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‘Racism makes us sick’: First Nations leader on tackling discrimination in healthcare

07 Mar 2023

Associate Professor Carmen Parter had always dreamed of being a nurse. But, when she began in the 1980’s, the profession had few other faces like hers, and the notion of a culturally safe healthcare system was almost non-existent. 

Key points
  • Associate Professor Carmen Parter joins Taking care to discuss the impact of racism in healthcare.
  • She points to her nursing days when there were almost no Aboriginal and/or Torres Strait Islander faces working on the hospital ward and very little time given to the health needs of Indigenous people.
  • She talks about the cultural safety work being done and the challenges to make these policies a reality in our healthcare system. 

In the decades since, the proud descendent of the Darumbal and Juru clans of the Birra Gubba Nation with South Sea Islander heritage has seen and helped lead sweeping changes across Australia’s healthcare system, but Assoc. Prof. Parter knows the most important lessons still need to be learned.

In the latest Taking care podcast Assoc.Prof. Parter shares experiences from the beginning of her career and, above all, her continuing hope that things are improving to make Australia’s healthcare system culturally safe and free of racism.

‘There weren’t many black faces in the hospital at that time,’ she told Taking Care host, Tash Miles.

‘At that time in the 80s, there was nothing about Aboriginal health, nothing talking about communities’ needs or their health needs.

‘Cultural safety around that time probably wasn’t a word that was used … certainly health services delivery was not good.’

Today Assoc. Prof. Parter holds many roles, such as a Fellow of the Aboriginal and Torres Strait Islander Congress of Nurses and Midwives and the Public Health Association of Australia, including an Ahpra Board member, co-Founder and Director at the Learning Centre for Systemic Change and Research, and a member of the Lowitja Institute member community. She also works part-time at Djurali of Macquarie University.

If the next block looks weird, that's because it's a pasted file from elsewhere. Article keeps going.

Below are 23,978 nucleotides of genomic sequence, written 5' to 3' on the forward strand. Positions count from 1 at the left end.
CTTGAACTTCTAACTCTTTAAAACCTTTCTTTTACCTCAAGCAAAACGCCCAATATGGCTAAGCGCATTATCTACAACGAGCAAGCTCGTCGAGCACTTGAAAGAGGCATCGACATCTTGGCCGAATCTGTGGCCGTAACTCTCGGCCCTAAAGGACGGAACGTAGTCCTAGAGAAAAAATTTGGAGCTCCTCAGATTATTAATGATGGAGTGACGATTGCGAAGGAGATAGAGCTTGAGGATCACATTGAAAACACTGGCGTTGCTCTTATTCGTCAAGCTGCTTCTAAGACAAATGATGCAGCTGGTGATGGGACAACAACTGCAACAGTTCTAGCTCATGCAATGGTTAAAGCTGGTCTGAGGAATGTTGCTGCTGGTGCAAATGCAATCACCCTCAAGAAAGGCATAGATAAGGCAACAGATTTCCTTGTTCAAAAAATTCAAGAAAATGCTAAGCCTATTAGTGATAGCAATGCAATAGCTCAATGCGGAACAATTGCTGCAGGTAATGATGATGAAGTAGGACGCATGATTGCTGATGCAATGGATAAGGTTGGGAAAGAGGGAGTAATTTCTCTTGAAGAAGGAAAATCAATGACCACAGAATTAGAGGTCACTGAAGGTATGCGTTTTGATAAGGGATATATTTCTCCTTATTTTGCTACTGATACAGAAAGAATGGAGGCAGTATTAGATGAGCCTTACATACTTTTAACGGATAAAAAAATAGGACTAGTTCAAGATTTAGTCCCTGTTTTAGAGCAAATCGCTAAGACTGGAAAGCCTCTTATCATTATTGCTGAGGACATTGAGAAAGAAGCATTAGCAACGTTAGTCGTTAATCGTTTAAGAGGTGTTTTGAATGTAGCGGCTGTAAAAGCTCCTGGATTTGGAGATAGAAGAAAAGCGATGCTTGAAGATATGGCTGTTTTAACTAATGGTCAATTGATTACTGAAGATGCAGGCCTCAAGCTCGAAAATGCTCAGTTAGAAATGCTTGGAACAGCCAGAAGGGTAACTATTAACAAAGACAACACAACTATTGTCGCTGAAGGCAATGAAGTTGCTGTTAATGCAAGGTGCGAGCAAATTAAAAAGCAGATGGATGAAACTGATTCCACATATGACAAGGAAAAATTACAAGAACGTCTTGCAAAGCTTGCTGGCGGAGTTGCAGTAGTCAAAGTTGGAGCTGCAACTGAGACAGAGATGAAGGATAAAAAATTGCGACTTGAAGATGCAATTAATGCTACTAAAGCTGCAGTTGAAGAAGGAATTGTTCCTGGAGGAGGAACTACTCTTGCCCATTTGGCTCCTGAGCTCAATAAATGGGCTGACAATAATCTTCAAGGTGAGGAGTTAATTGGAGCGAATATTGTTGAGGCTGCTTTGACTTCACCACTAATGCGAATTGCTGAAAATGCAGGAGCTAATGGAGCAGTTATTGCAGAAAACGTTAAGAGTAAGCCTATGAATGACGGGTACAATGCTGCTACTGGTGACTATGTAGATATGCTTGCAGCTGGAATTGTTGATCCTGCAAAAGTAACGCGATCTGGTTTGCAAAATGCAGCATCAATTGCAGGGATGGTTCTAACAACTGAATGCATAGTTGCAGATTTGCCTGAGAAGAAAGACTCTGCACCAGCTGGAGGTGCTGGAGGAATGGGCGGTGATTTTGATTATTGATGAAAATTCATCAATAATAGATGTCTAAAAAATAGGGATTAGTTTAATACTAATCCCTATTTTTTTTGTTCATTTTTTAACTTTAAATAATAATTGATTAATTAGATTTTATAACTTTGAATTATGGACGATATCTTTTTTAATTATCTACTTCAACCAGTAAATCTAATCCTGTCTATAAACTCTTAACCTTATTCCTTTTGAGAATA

Assoc. Prof. Parter has also seen intentional and unintentional racism in the system, which she is committed to helping reform.

'Racism makes us sick. Discrimination of all forms impacts the health and wellbeing of Aboriginal and Torres Strait Islander people,’ she said.

'We've seen it. We’ve felt it. But now we actually have evidence to demonstrate that is the case, and it is now time for health policymakers and services to actually do something about discrimination or prejudiced practices in the workplace.’

In her work on Indigenous health and as a member of the Ahpra Board, Assoc. Prof. Parter is rolling out culturally safe policies across health and calling all to walk with her while tackling racism.

'It's a big agenda for Ahpra now to really think about how do we do this and what is required to do this, and really put aside what you think needs to be done, but rather walk with us and address this, learn about what has to happen,’ Assoc. Prof. Parter said.

'The biggest change is in the area of cultural safety. Even in my time when I started in the 80s, even 10 years ago, we couldn't talk about racism.’

'And the cultural safety framework is the framework to address racism in the healthcare system.'

Listen to the full episode here.

The full transcript is also available.

Did you know?

The Taking care podcast series offers professional and consumer perspectives on current issues and answers some frequently asked questions about public safety in healthcare. Download and listen to the latest Taking care episode today. You can also listen and subscribe on Spotify, Apple Podcasts and by searching ‘Taking care’ in your podcast player.

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Page reviewed 7/03/2023